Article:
As for myself, I've been married to the same man for thirty-five years, and we didn't have a sentimental celebration of our love. We married each other on a Quaker certificate, which means we didn't need a minister, in a 'ceremony' that lasted less than five minutes, with our parents and a couple of friends in attendance in my parents' living room. We were a bit leery of 'being in love' but we had a good feeling about each other, were attracted to each other, enjoyed talking and had some of the same aims in life, and as it has turned out, a lot of the same values. We believed in 'love' more than in 'falling in love' if you catch my drift. We loved each other. Our basic premise for our marriage was that we would 'share life together' and that meant 'whatever comes.' Very open-ended and yet totally committed. We chose the Quaker certificate because we felt that we were marrying each other with God as the Third Partner, so to speak, and so we didn't need a minister for that.
Some people say we were lucky, and we do believe that 'God has brought us together' (so divorce would be out of the question) and perhaps God's 'blessing' can also be described as 'luck' - in the Chinese sense - after all. But we also worked hard and learned the meaning of the word 'sacrifice.' A very important word in the lexicon of marriage. 'Compromise' is another one.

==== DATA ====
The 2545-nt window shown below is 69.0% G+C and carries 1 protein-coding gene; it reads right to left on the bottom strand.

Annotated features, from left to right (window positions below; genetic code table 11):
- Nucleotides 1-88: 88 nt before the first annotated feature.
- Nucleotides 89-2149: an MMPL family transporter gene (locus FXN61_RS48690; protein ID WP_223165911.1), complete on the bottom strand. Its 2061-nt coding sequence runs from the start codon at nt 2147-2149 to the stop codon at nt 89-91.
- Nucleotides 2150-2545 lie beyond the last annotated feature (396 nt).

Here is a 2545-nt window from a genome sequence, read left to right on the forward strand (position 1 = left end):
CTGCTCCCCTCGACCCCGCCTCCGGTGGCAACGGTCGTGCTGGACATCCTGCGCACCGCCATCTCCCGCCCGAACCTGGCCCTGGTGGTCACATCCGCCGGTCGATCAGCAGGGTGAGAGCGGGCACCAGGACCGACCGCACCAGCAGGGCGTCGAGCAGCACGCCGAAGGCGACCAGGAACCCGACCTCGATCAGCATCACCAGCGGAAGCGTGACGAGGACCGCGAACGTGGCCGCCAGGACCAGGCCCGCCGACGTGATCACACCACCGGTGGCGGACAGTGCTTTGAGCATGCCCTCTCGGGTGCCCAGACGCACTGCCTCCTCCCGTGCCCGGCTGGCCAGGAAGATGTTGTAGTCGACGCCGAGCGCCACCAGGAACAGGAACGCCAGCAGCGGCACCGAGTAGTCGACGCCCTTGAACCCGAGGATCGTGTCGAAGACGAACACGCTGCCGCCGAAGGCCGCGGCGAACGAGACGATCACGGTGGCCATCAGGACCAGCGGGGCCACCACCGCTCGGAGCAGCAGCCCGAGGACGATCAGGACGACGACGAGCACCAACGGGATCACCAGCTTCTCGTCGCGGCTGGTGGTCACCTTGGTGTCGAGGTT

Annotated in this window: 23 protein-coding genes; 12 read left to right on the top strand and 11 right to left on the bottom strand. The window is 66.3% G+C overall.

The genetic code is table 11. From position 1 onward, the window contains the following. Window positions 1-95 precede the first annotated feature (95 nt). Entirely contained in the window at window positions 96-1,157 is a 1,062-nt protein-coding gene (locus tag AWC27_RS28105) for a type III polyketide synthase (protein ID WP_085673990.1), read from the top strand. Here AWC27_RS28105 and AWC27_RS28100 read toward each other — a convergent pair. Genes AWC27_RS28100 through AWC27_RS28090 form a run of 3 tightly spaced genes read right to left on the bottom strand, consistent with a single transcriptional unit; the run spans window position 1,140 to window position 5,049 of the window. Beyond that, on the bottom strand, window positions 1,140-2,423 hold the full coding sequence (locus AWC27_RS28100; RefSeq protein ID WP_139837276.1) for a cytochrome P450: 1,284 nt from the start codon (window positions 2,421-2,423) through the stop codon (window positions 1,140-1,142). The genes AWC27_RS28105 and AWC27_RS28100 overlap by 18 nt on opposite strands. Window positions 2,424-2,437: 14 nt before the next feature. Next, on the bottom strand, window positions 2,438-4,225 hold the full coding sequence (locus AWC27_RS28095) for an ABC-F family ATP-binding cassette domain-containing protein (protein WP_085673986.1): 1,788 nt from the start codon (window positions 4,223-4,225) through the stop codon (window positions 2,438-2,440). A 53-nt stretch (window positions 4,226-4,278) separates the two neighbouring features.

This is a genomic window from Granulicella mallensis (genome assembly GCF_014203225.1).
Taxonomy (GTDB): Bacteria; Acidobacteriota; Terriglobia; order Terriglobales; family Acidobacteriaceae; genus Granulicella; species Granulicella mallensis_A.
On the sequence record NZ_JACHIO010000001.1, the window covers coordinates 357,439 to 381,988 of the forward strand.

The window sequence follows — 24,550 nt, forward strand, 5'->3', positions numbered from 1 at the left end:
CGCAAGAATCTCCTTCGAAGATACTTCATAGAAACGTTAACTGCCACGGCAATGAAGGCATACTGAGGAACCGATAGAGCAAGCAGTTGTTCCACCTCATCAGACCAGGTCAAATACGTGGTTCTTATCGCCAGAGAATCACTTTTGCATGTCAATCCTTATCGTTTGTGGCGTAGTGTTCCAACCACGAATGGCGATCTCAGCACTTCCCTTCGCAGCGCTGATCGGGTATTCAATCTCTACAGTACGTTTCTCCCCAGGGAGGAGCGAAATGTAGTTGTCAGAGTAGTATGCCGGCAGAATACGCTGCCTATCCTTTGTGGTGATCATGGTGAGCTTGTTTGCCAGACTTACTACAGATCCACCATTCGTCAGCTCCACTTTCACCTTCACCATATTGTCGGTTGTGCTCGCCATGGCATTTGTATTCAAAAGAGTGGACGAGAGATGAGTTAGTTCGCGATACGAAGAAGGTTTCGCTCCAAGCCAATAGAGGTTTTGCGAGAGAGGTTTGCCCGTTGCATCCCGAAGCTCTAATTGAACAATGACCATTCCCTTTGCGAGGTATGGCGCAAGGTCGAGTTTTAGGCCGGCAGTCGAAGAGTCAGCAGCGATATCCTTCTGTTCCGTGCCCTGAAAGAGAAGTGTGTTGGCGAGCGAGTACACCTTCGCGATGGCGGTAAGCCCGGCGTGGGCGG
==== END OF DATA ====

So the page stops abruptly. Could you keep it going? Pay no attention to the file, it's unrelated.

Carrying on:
But I think, my own story and various preachments on marriage aside, that I finally do understand why gay people want to get married.
Let me back up a little. Mainstream Protestantism and even modern-day Catholicism teach that the Bible is the inspired Word of God. They both believe that human beings must bring their intellect to bear on interpreting this Word of God. Protestants trust the prayerful, self-reflective individual's conscience, and Catholicism calls on the community, as especially represented in the synod (?) of bishops and the deliberations of church councils and of highly-educated theologians, etc, to make an intelligent interpretation of the Word of God. That means you have to be able to justify your interpretation of the Bible in terms that other people can relate to. It isn't enough to say, 'the Bible told me so.' That is an approach that leads nowhere. And if you insist on taking that tack, then there can't be any divorce, y'all. And you better set to making those sacrifices of sheep and goats, and report any white spots that show up on your skin, eat no shellfish - forget the jumbo prawns, the surf and turf platter - etc, etc, etc.